So you finally decided to purchase your first digital camera and take your blog photos to the next level. That’s excellent! If you don’t have any experience with cameras, choosing the right one can be a bit intimidating, with hundreds of options when it comes to camera bodies, lenses, and a multitude of accessories to boot. Fear not, as this guide will help you find the right camera for you, so you can get back to taking awesome pics for your blog.
When it comes to gear for your blog (or any job for that matter) establishing a budget first will make the shopping experience much more pleasant.
The price for camera gear can reach peaks over $10k easy, but the reality is this: you do not need the most expensive camera to take great shots.
A budget of $1K or less can still get you started with a good camera body and lens, plus a few accessories. Yes, it’s not just a camera that you are looking for. You will need a camera body, a lens, and a memory card at a minimum. Some accessories are recommended, and we will go over some of our favorites in a moment.
When it comes to camera bodies, the top two choices are going to be a DSLR or Mirrorless. If you ever attended a wedding or event where a professional photographer was hired for photos, chances are you saw them holding a giant Nikon or Canon DSLR. While other brands exist, these two have dominated for a long time and rightfully so, as they make great gear.
- Why Mirrorless?
Sony has dived with both hands and feet on Mirrorless cameras as the future of photography. While having the same functions as the standard DSLR, the key difference is that it does not have a mirror shutter (hence the name), which allows Mirrorless camera bodies to be much more compact. The smaller form factor leads to you carrying less weight, which means reduced soreness of the arm and neck during a long photo shoot, for example.
Another key feature of Mirrorless is you tend to shoot while looking at an LCD screen instead of a traditional camera viewfinder. This little feature is what led me to buy a Sony A6000 for my wife. My thoughts were since she is used to taking pictures with her iPhone, being able to use a camera with a similar LCD screen, plus a light body would make the transition easier for her.
I recommend you visit a local electronics retailer and hold a few different camera bodies and check them for comfort, grip, and weight. All cameras have their attributes; you simply have to find the one that best fits you and the type of photography you are interested in.
Want to know the difference between Full Frame and Crop Sensors? Check our comprehensive guide HERE.
Think of camera lenses as the brushes that a painter would use. You can use the same color paint and yet five different brushes would produce different strokes on the canvas. Different lenses will capture the same subject with different sharpness, focus point, and more.
- With focal lengths rated in mm, lenses with a lower rating, like 18mm, are considered wide and great at capturing landscapes and the likes.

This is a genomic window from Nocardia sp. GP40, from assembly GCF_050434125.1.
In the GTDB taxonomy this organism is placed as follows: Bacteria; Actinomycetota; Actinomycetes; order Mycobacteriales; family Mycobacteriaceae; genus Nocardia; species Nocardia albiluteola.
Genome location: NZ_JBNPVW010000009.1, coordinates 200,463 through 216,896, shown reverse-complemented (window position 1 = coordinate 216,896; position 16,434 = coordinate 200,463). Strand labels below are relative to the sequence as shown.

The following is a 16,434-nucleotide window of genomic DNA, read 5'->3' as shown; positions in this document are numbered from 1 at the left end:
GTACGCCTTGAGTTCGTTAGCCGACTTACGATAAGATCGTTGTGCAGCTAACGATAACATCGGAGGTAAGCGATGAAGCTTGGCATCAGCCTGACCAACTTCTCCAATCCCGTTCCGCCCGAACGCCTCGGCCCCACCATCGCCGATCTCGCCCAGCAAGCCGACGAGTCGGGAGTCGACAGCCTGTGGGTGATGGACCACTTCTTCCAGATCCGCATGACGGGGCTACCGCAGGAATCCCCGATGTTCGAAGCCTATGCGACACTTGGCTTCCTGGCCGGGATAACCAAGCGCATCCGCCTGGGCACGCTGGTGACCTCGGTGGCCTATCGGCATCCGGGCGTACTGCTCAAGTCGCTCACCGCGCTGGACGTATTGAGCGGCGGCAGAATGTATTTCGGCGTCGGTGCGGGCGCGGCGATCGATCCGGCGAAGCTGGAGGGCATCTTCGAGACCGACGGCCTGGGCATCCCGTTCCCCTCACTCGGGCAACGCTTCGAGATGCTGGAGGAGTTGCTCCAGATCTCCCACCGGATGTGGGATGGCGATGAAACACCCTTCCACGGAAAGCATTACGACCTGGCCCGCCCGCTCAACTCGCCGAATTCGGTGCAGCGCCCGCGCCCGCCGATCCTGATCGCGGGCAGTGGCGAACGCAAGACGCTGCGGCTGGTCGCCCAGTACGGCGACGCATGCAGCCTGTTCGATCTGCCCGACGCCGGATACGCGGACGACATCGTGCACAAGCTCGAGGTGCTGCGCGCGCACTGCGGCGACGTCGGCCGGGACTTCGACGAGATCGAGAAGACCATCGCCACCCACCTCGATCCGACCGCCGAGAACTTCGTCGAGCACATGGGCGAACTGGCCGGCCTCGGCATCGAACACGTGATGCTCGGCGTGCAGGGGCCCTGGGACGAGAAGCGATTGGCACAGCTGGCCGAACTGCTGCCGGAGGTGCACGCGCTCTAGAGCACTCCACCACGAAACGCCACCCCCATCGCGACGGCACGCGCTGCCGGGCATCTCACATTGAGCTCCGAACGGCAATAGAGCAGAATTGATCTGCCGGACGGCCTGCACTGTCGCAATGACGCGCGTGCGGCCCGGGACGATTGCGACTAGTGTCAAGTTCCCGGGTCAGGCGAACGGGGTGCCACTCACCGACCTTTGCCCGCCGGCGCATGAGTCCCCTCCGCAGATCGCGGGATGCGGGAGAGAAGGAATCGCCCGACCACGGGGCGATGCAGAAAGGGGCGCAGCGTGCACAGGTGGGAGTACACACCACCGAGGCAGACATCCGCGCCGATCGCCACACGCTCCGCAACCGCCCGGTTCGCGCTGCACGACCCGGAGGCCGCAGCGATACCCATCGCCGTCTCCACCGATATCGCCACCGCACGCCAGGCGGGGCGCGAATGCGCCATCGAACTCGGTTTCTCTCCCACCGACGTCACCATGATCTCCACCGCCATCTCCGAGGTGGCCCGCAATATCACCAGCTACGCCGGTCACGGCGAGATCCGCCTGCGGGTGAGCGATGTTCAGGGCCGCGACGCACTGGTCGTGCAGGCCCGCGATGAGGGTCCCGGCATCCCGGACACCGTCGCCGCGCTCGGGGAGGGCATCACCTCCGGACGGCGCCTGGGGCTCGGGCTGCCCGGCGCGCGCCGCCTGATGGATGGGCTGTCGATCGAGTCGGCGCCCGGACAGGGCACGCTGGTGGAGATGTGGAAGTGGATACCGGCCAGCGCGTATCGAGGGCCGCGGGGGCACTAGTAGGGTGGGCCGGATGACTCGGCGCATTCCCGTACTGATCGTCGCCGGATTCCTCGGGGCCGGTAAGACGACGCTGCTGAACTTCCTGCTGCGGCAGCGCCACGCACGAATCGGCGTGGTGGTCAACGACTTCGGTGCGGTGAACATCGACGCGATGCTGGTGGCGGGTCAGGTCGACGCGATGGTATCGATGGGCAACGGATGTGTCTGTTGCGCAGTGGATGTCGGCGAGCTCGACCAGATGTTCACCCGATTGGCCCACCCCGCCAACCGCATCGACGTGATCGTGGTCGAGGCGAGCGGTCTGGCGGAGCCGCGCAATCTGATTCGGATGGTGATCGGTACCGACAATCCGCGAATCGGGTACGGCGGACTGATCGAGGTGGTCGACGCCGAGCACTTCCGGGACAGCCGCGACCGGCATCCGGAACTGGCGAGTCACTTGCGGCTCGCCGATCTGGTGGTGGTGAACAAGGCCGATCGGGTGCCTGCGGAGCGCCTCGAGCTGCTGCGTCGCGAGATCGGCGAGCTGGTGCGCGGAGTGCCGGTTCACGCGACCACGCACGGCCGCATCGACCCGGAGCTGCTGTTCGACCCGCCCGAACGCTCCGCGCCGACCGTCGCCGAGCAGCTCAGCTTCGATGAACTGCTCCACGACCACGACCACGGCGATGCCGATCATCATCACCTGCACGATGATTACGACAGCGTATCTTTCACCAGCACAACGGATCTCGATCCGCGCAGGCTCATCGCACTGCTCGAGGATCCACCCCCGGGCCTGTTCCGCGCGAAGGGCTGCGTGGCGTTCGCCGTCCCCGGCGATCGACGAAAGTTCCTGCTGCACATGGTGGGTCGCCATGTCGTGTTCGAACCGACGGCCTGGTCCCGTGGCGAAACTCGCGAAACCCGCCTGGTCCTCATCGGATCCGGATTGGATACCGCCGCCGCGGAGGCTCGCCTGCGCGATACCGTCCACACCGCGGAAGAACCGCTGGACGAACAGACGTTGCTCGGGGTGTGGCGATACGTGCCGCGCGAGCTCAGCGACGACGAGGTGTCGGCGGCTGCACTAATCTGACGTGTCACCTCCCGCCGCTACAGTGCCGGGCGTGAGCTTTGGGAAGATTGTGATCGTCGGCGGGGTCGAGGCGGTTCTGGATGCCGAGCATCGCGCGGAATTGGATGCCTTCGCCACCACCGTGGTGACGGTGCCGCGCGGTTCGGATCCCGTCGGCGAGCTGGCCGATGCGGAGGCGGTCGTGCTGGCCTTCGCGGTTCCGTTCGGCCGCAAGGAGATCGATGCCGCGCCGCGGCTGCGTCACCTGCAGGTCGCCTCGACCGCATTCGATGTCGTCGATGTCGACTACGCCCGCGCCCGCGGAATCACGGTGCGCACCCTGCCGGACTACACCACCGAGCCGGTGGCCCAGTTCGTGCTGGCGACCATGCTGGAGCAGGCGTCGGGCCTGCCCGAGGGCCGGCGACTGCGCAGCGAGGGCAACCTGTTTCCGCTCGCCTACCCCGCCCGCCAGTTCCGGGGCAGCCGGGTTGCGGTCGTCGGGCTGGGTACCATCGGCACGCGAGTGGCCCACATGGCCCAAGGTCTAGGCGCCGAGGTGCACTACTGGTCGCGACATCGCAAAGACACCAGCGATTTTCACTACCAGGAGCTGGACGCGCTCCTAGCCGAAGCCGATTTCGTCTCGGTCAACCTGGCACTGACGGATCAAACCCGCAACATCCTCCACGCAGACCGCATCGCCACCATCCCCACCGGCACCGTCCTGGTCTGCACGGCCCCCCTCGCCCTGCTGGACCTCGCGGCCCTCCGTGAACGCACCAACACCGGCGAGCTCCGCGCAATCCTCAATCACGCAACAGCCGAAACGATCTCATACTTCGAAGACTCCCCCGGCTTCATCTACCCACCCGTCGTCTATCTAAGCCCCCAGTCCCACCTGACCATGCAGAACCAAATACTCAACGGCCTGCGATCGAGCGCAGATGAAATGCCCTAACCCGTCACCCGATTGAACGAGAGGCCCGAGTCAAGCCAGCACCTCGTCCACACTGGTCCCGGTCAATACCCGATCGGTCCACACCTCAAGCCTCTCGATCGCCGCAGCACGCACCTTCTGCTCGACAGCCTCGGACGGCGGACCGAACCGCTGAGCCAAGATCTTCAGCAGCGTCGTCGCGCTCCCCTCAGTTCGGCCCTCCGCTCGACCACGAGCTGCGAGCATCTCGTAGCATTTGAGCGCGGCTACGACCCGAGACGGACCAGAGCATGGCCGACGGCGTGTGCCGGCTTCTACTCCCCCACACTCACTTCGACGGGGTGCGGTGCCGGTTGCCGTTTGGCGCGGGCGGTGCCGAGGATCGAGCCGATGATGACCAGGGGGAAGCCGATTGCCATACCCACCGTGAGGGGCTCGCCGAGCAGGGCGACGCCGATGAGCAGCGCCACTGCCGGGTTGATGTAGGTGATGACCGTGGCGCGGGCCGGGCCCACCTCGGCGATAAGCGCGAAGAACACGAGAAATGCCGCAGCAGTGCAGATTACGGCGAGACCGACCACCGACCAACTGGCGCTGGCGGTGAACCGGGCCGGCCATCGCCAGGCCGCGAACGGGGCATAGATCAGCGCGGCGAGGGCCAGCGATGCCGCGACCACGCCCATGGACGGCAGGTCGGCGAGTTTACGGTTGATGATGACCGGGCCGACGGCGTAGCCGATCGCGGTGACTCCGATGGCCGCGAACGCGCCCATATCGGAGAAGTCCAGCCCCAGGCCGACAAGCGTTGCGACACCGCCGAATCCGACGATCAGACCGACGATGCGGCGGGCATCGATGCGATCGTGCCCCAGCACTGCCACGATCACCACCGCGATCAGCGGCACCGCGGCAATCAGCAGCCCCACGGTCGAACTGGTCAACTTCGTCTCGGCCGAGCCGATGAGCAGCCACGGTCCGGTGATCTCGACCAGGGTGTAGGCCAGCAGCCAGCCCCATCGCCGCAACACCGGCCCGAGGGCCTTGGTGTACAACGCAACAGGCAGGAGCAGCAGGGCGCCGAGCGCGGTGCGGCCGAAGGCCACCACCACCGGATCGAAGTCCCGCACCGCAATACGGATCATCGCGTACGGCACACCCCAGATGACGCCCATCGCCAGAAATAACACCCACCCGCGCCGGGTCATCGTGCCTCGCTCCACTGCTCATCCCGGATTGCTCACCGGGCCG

- As you go higher up the scale, you will find lenses that can focus more and more on a subject. For portrait photography, an 85mm is the sweet spot, as it allows you to bring full focus onto your subject’s face, completely separating them from the background.
- And if you love street photography, a 50mm lens is considered to have the same focal point as the human eye, leading to pictures that are as close as to what you see.
For more on lenses and best focal lens for your photography, CLICK HERE.
You can spend a full day exploring all the different types of accessories available for cameras and will have only scratched the surface.
- Memory Card
What you will need right away is a memory card. While available in large sizes that can exceed 128 GB, I recommend you stick with either a 16GB or 32GB card. The reason for this is that like any piece of electronic; a memory card can fail. If you have 1000 pictures on a 128GB card and it crashes, well, now you don’t have 1000 pictures anymore.
Having smaller cards give you flexibility and a backup. If one card fails, you can quickly swap in another and still have the ability to take shots.
- Camera Bag
A good camera bag would be the next on our list. You want to protect your gear when traveling, so consider how often you will be out and about, in addition to how you typically treat your belongings. For example, do you have a heavy duty case on your smartphone? Perhaps a camera bag with more internal padding will be best, where you can toss it in the backseat of your car and not worry about damaging it.
If you are meticulous when it comes to care, then a camera bag designed like a traditional handbag would do the job just fine.
Dust is the enemy of any camera. This is where the simple blower comes in. While you can take your camera and lens to get professionally cleaned, unless you do a lot of outdoor shots where you get down and dirty, a blower is enough to clean off most of the dust on your gear. An inexpensive, yet must-have item.
A tripod is great for taking excellent landscape shots but also very useful for product photography. Having your camera on a tripod allows you to set up your composition without having the need to adjust your camera position over and over. While your camera is focused on your subject, you can move your props around and check your camera, allowing you to create the shot you are looking for more consistently.
If your primary focus is outdoor photography, always carry a spare battery with you. Nothing can be worse than arriving at a photoshoot with your camera reading a battery level at 30%. As long as your camera is on, even when you are not shooting and only looking for the right shot, your battery is draining. A spare battery can save the day in many situations.